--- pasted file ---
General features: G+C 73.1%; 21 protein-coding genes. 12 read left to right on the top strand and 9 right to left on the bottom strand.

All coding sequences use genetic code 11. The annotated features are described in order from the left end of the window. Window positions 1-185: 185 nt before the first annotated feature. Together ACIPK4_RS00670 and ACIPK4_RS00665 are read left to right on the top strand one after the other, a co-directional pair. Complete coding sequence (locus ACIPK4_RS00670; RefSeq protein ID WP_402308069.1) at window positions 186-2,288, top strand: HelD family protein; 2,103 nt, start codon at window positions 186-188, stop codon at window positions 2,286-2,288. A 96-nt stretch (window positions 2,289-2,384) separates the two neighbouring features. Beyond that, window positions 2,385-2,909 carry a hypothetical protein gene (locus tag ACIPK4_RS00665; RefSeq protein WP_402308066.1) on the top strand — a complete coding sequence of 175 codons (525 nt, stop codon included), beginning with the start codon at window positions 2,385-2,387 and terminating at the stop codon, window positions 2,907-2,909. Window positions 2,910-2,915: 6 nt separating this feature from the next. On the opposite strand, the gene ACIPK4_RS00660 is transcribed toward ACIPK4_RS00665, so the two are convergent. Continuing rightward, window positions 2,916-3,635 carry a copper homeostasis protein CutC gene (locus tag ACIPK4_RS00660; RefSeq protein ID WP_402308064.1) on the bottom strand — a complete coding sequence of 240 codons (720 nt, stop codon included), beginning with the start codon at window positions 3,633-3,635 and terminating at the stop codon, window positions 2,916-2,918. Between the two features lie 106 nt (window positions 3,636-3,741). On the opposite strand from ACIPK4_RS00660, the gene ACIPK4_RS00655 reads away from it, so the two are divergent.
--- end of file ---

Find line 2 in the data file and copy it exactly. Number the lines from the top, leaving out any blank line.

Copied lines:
All coding sequences use genetic code 11. The annotated features are described in order from the left end of the window. Window positions 1-185: 185 nt before the first annotated feature. Together ACIPK4_RS00670 and ACIPK4_RS00665 are read left to right on the top strand one after the other, a co-directional pair. Complete coding sequence (locus ACIPK4_RS00670; RefSeq protein ID WP_402308069.1) at window positions 186-2,288, top strand: HelD family protein; 2,103 nt, start codon at window positions 186-188, stop codon at window positions 2,286-2,288. A 96-nt stretch (window positions 2,289-2,384) separates the two neighbouring features. Beyond that, window positions 2,385-2,909 carry a hypothetical protein gene (locus tag ACIPK4_RS00665; RefSeq protein WP_402308066.1) on the top strand — a complete coding sequence of 175 codons (525 nt, stop codon included), beginning with the start codon at window positions 2,385-2,387 and terminating at the stop codon, window positions 2,907-2,909. Window positions 2,910-2,915: 6 nt separating this feature from the next. On the opposite strand, the gene ACIPK4_RS00660 is transcribed toward ACIPK4_RS00665, so the two are convergent. Continuing rightward, window positions 2,916-3,635 carry a copper homeostasis protein CutC gene (locus tag ACIPK4_RS00660; RefSeq protein ID WP_402308064.1) on the bottom strand — a complete coding sequence of 240 codons (720 nt, stop codon included), beginning with the start codon at window positions 3,633-3,635 and terminating at the stop codon, window positions 2,916-2,918. Between the two features lie 106 nt (window positions 3,636-3,741). On the opposite strand from ACIPK4_RS00660, the gene ACIPK4_RS00655 reads away from it, so the two are divergent.